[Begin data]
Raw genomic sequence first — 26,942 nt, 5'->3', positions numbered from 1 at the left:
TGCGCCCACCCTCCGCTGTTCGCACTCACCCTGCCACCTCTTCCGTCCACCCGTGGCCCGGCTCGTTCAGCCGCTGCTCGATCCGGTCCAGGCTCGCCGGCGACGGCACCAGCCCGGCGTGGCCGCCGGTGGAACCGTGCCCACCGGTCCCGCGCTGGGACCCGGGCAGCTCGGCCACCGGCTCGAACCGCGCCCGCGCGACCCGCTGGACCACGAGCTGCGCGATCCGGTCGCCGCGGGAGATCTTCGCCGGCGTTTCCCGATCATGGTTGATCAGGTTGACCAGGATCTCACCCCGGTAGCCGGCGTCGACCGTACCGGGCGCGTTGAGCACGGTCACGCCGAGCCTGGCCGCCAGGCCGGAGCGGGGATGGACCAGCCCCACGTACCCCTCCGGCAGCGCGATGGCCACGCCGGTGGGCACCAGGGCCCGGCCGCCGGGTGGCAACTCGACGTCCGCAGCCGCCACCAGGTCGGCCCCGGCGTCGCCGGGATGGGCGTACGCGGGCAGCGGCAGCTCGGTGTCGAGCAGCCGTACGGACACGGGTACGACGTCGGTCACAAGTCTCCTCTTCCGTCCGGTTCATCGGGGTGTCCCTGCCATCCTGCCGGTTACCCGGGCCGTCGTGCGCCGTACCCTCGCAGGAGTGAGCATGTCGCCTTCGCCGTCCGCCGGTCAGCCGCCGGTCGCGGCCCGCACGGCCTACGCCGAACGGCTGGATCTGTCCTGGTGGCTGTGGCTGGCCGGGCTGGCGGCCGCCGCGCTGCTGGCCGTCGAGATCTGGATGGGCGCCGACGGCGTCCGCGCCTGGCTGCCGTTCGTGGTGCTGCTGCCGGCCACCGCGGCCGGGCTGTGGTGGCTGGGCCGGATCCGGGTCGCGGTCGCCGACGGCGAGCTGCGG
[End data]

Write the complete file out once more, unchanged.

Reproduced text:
Raw genomic sequence first — 26,942 nt, 5'->3', positions numbered from 1 at the left:
TGCGCCCACCCTCCGCTGTTCGCACTCACCCTGCCACCTCTTCCGTCCACCCGTGGCCCGGCTCGTTCAGCCGCTGCTCGATCCGGTCCAGGCTCGCCGGCGACGGCACCAGCCCGGCGTGGCCGCCGGTGGAACCGTGCCCACCGGTCCCGCGCTGGGACCCGGGCAGCTCGGCCACCGGCTCGAACCGCGCCCGCGCGACCCGCTGGACCACGAGCTGCGCGATCCGGTCGCCGCGGGAGATCTTCGCCGGCGTTTCCCGATCATGGTTGATCAGGTTGACCAGGATCTCACCCCGGTAGCCGGCGTCGACCGTACCGGGCGCGTTGAGCACGGTCACGCCGAGCCTGGCCGCCAGGCCGGAGCGGGGATGGACCAGCCCCACGTACCCCTCCGGCAGCGCGATGGCCACGCCGGTGGGCACCAGGGCCCGGCCGCCGGGTGGCAACTCGACGTCCGCAGCCGCCACCAGGTCGGCCCCGGCGTCGCCGGGATGGGCGTACGCGGGCAGCGGCAGCTCGGTGTCGAGCAGCCGTACGGACACGGGTACGACGTCGGTCACAAGTCTCCTCTTCCGTCCGGTTCATCGGGGTGTCCCTGCCATCCTGCCGGTTACCCGGGCCGTCGTGCGCCGTACCCTCGCAGGAGTGAGCATGTCGCCTTCGCCGTCCGCCGGTCAGCCGCCGGTCGCGGCCCGCACGGCCTACGCCGAACGGCTGGATCTGTCCTGGTGGCTGTGGCTGGCCGGGCTGGCGGCCGCCGCGCTGCTGGCCGTCGAGATCTGGATGGGCGCCGACGGCGTCCGCGCCTGGCTGCCGTTCGTGGTGCTGCTGCCGGCCACCGCGGCCGGGCTGTGGTGGCTGGGCCGGATCCGGGTCGCGGTCGCCGACGGCGAGCTGCGG